My latest book, The Bonnie and Clyde Files: How Two Senior Dogs Saved a Middle Aged Man is out. I invite you to support me and an independent Oregon publisher by purchasing direct from my web site, nestuccaspitpress.com
Below is an excerpt:
Fifteen minutes later, I pulled the chair back another few feet. My hands burned. I sat down stinking of sweat and smoke. I ate the rest of my breakfast, drank water, and started another letter to the young poet. She would open the second envelope and whiff the burn pile again.
A wavy, blurry heat rose over the pile and I wondered what the word for that was.
Something moving near the fire riveted my eye.
I saw a red hummingbird darting around the edges of the fire, then hover above the coals. I’d never seen a hummingbird near a burn pile. I stood up and moved closer. I didn’t think about taking a photograph. I was really seeing. I walked into the fire and my shoes started smoking.
The hummingbird lifted off from the coals and flew into the flames; he bored through the waves. I saw a hummingbird fly through fire!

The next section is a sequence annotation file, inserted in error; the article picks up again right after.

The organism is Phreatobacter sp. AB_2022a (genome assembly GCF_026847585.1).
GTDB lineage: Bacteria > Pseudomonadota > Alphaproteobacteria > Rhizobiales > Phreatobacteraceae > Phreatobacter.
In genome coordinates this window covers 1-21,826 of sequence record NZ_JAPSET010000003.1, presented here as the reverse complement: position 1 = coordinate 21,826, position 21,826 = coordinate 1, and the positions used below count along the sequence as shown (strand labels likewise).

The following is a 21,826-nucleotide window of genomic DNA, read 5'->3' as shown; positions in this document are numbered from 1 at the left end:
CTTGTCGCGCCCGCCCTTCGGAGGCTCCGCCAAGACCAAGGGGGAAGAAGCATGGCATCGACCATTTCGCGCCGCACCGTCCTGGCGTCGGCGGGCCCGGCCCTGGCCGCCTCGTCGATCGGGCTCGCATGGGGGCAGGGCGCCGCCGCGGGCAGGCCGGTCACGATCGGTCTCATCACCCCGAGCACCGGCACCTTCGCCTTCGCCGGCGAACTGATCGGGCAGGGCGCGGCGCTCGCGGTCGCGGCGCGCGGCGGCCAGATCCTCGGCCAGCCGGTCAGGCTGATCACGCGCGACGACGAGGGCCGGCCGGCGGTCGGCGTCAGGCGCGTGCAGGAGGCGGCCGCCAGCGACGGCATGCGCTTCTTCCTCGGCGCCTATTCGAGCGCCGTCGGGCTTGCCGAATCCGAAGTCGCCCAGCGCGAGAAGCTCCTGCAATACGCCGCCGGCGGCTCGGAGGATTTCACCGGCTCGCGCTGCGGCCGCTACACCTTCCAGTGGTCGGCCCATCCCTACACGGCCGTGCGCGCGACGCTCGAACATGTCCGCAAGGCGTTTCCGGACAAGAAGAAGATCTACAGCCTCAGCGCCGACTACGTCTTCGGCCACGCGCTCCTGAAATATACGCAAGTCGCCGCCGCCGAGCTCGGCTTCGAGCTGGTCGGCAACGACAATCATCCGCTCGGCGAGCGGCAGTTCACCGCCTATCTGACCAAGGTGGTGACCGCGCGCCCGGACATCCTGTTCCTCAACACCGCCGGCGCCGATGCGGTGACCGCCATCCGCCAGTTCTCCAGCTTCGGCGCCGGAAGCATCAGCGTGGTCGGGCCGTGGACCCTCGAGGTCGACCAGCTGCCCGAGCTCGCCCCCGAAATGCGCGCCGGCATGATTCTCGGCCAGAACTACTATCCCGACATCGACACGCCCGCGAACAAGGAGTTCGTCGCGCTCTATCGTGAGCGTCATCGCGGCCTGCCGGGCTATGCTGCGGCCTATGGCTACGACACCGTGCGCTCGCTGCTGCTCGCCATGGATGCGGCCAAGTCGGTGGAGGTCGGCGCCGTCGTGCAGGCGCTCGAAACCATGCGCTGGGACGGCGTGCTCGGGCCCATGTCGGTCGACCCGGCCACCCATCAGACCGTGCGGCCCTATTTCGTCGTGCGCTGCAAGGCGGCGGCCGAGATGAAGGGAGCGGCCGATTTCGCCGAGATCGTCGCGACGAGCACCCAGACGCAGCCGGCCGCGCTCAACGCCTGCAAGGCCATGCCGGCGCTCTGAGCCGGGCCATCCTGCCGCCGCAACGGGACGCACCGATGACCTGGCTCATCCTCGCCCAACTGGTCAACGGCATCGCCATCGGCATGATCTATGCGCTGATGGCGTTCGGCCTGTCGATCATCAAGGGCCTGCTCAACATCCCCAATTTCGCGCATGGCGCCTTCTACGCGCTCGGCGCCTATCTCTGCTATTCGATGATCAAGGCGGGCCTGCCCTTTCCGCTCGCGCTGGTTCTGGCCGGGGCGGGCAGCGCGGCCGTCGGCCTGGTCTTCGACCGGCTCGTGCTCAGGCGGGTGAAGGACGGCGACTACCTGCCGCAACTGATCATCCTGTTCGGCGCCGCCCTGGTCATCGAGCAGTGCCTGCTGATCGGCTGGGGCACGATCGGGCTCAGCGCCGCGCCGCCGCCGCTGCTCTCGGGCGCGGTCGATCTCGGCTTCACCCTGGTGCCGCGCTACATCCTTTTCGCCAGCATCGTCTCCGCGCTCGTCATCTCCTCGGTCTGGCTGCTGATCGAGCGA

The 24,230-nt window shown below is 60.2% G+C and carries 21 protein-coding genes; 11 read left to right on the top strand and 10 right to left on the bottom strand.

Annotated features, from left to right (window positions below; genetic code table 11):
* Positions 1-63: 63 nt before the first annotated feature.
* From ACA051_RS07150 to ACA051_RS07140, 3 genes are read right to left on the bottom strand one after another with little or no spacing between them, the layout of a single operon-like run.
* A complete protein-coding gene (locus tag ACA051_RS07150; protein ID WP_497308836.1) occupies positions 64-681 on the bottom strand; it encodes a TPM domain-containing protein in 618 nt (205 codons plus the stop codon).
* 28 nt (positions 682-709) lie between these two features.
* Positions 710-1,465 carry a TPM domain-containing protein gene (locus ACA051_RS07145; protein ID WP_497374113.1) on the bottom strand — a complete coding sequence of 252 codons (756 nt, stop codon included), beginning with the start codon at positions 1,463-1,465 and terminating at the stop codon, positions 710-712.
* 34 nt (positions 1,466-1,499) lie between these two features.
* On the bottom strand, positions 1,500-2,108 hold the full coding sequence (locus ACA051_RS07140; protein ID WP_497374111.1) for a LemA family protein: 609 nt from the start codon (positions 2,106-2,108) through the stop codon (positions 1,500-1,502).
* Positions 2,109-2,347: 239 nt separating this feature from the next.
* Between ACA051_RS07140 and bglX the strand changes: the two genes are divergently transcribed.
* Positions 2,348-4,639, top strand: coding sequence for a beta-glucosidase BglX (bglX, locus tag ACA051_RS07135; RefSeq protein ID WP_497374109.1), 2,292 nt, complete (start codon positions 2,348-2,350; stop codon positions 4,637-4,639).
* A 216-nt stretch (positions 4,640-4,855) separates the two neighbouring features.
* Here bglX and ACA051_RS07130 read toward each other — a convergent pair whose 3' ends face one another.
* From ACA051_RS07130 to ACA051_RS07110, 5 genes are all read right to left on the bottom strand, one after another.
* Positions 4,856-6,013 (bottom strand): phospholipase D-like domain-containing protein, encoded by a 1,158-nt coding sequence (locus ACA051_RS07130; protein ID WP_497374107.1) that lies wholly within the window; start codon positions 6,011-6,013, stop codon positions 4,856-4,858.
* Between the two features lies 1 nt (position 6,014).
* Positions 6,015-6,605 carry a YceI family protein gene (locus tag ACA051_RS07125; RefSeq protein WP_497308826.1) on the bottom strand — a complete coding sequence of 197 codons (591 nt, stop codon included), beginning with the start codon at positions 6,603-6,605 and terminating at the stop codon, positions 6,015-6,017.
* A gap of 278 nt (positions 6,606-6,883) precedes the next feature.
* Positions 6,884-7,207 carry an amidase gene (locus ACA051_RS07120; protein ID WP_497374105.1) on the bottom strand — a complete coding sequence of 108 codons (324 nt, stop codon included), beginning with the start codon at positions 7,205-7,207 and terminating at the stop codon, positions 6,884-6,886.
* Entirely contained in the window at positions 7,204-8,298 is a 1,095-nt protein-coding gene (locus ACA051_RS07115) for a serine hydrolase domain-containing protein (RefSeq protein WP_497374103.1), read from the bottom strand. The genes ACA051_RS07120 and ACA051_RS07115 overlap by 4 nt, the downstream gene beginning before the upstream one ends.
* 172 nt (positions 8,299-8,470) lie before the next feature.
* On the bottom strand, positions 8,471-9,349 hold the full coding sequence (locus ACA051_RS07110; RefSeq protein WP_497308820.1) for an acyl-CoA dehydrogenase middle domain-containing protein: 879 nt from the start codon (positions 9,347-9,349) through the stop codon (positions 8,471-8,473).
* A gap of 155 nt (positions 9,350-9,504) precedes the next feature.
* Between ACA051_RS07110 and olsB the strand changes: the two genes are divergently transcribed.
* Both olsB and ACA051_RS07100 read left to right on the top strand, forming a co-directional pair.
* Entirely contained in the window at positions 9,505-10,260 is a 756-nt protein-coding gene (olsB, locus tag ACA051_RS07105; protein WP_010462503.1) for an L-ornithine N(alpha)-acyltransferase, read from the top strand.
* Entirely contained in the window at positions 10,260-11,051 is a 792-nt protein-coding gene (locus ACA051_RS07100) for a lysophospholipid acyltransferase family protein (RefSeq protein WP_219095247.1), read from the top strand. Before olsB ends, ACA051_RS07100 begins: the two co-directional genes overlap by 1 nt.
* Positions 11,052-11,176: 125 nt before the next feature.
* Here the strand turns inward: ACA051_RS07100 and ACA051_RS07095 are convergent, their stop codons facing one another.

I walked out of the fire. This was no time for self-immolation. That time had passed.
The smoke snaked toward me. I brushed it away from my eyes. I looked for the hummingbird again. Nothing. The bird had vanished. I sat back down on the chair.
For so long I had been waiting to identify a survival metaphor and now one had magically appeared! I had sifted through many candidates, such as the clay court tennis specialist who could win from the baseline deep into the fifth set and outlast everyone with his fitness and patience, but I discarded it, along with the stranded seal pup, the boxer clinching for eternity, and the image of Colonel Kurtz in Apocalypse Now, “I watched a snail cross the edge of a straight razor.”
Finally, here was my metaphor, invigorating with its beauty, poetry, originality and fierceness. It was certainly well beyond anything I could make up. It was real. I had just witnessed it and could barely believe my eyes.
The breeze shifted and twirled up some smoke, embers and ashes in my direction.
No… the hummingbird flying through fire was not my survival metaphor. I hadn’t flown through fire like a hummingbird. More like a blue heron. No, not even like that. I hadn’t flown at all. There was nothing in the hummingbird flying through fire that represented my recent life.
My survival metaphor didn’t exist. This wasn’t about a writer’s conceit and phony construction. I had survived because people had held out their hands to lift me up. I had survived because Bonnie and Clyde had held out their paws.